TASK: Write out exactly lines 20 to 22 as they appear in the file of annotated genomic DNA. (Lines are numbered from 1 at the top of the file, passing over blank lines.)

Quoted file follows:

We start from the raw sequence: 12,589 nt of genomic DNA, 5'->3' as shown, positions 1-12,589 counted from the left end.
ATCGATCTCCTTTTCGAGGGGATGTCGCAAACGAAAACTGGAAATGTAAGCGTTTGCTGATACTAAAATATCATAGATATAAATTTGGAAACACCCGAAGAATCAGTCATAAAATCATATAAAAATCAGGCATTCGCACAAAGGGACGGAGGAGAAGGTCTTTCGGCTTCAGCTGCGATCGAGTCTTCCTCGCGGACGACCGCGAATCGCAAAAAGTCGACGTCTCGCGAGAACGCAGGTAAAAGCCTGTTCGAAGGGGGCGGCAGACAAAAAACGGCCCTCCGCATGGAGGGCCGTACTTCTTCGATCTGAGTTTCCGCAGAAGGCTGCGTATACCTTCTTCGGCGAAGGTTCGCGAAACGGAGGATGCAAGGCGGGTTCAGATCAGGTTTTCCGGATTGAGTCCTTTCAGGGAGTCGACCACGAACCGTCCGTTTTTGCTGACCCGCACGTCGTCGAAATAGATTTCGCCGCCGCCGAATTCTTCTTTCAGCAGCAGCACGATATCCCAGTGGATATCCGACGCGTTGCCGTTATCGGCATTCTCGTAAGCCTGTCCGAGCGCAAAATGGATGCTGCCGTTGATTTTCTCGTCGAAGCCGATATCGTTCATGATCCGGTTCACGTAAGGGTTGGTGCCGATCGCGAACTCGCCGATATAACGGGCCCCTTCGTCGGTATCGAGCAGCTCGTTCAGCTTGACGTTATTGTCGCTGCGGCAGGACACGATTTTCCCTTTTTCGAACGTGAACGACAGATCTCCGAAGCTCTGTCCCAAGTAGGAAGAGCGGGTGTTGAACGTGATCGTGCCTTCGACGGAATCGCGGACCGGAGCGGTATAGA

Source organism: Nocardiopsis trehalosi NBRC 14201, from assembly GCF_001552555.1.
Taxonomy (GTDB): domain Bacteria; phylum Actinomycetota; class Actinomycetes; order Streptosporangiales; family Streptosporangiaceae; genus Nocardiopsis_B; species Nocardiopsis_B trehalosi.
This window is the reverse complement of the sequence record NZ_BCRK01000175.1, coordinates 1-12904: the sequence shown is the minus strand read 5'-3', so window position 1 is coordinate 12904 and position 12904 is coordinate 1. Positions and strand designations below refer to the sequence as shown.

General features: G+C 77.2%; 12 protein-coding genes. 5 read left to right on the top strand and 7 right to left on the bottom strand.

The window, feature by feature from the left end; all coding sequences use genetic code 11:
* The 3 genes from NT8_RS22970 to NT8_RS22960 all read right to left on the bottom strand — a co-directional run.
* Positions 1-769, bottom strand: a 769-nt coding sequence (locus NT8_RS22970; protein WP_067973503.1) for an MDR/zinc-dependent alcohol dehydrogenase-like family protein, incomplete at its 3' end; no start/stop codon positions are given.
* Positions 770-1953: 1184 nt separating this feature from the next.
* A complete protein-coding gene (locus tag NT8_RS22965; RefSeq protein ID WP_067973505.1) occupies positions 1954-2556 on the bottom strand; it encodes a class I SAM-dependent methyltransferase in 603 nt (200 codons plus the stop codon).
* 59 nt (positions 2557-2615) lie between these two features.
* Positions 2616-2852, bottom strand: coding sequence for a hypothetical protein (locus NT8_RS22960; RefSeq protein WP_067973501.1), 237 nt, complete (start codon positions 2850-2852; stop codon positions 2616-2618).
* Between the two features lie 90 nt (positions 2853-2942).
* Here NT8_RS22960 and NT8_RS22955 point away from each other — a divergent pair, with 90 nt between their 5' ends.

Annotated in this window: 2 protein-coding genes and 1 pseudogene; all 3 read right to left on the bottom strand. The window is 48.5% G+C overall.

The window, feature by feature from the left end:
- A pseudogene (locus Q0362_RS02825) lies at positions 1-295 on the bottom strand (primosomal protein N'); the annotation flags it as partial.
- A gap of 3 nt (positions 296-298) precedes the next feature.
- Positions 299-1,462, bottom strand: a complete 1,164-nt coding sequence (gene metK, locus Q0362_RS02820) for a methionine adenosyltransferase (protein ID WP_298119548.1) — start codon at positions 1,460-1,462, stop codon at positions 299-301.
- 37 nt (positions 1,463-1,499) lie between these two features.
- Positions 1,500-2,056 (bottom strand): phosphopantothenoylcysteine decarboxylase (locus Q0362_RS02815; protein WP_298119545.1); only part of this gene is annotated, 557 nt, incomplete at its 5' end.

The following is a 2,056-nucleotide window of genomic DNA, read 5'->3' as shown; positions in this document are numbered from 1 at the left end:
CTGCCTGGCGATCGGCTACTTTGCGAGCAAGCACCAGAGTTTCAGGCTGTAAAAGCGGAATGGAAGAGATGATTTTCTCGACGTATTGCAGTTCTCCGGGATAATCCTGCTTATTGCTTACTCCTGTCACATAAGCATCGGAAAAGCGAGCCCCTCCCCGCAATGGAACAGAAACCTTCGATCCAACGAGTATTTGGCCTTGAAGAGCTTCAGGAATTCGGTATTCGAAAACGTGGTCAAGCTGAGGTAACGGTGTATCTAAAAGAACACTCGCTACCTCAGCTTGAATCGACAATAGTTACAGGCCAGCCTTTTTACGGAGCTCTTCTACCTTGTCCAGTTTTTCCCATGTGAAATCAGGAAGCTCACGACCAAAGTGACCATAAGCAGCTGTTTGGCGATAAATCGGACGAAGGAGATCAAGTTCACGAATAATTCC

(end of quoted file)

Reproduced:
- Positions 299-1,462, bottom strand: a complete 1,164-nt coding sequence (gene metK, locus Q0362_RS02820) for a methionine adenosyltransferase (protein ID WP_298119548.1) — start codon at positions 1,460-1,462, stop codon at positions 299-301.
- 37 nt (positions 1,463-1,499) lie between these two features.
- Positions 1,500-2,056 (bottom strand): phosphopantothenoylcysteine decarboxylase (locus Q0362_RS02815; protein WP_298119545.1); only part of this gene is annotated, 557 nt, incomplete at its 5' end.